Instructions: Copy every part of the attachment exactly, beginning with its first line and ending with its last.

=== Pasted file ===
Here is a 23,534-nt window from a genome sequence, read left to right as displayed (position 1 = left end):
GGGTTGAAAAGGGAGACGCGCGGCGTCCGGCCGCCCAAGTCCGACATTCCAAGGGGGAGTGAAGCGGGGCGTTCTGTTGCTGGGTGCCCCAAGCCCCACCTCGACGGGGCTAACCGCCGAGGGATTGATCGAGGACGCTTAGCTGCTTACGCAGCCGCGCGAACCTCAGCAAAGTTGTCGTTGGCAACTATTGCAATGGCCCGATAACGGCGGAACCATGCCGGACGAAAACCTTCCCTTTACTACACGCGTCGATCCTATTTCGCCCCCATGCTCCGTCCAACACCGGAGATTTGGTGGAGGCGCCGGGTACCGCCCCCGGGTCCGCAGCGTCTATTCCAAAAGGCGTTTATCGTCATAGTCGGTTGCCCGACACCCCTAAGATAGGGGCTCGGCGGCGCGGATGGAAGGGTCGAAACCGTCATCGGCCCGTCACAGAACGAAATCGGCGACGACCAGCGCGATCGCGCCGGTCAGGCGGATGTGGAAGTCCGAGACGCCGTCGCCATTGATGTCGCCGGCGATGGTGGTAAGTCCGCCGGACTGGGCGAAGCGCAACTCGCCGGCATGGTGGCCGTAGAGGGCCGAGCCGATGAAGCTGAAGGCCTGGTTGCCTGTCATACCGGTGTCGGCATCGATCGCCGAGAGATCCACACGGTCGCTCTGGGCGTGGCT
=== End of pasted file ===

Here is a 23,534-nt window from a genome sequence, read left to right as displayed (position 1 = left end):
GGGTTGAAAAGGGAGACGCGCGGCGTCCGGCCGCCCAAGTCCGACATTCCAAGGGGGAGTGAAGCGGGGCGTTCTGTTGCTGGGTGCCCCAAGCCCCACCTCGACGGGGCTAACCGCCGAGGGATTGATCGAGGACGCTTAGCTGCTTACGCAGCCGCGCGAACCTCAGCAAAGTTGTCGTTGGCAACTATTGCAATGGCCCGATAACGGCGGAACCATGCCGGACGAAAACCTTCCCTTTACTACACGCGTCGATCCTATTTCGCCCCCATGCTCCGTCCAACACCGGAGATTTGGTGGAGGCGCCGGGTACCGCCCCCGGGTCCGCAGCGTCTATTCCAAAAGGCGTTTATCGTCATAGTCGGTTGCCCGACACCCCTAAGATAGGGGCTCGGCGGCGCGGATGGAAGGGTCGAAACCGTCATCGGCCCGTCACAGAACGAAATCGGCGACGACCAGCGCGATCGCGCCGGTCAGGCGGATGTGGAAGTCCGAGACGCCGTCGCCATTGATGTCGCCGGCGATGGTGGTAAGTCCGCCGGACTGGGCGAAGCGCAACTCGCCGGCATGGTGGCCGTAGAGGGCCGAGCCGATGAAGCTGAAGGCCTGGTTGCCTGTCATACCGGTGTCGGCATCGATCGCCGAGAGATCCACACGGTCGCTCTGGGCGTGGCT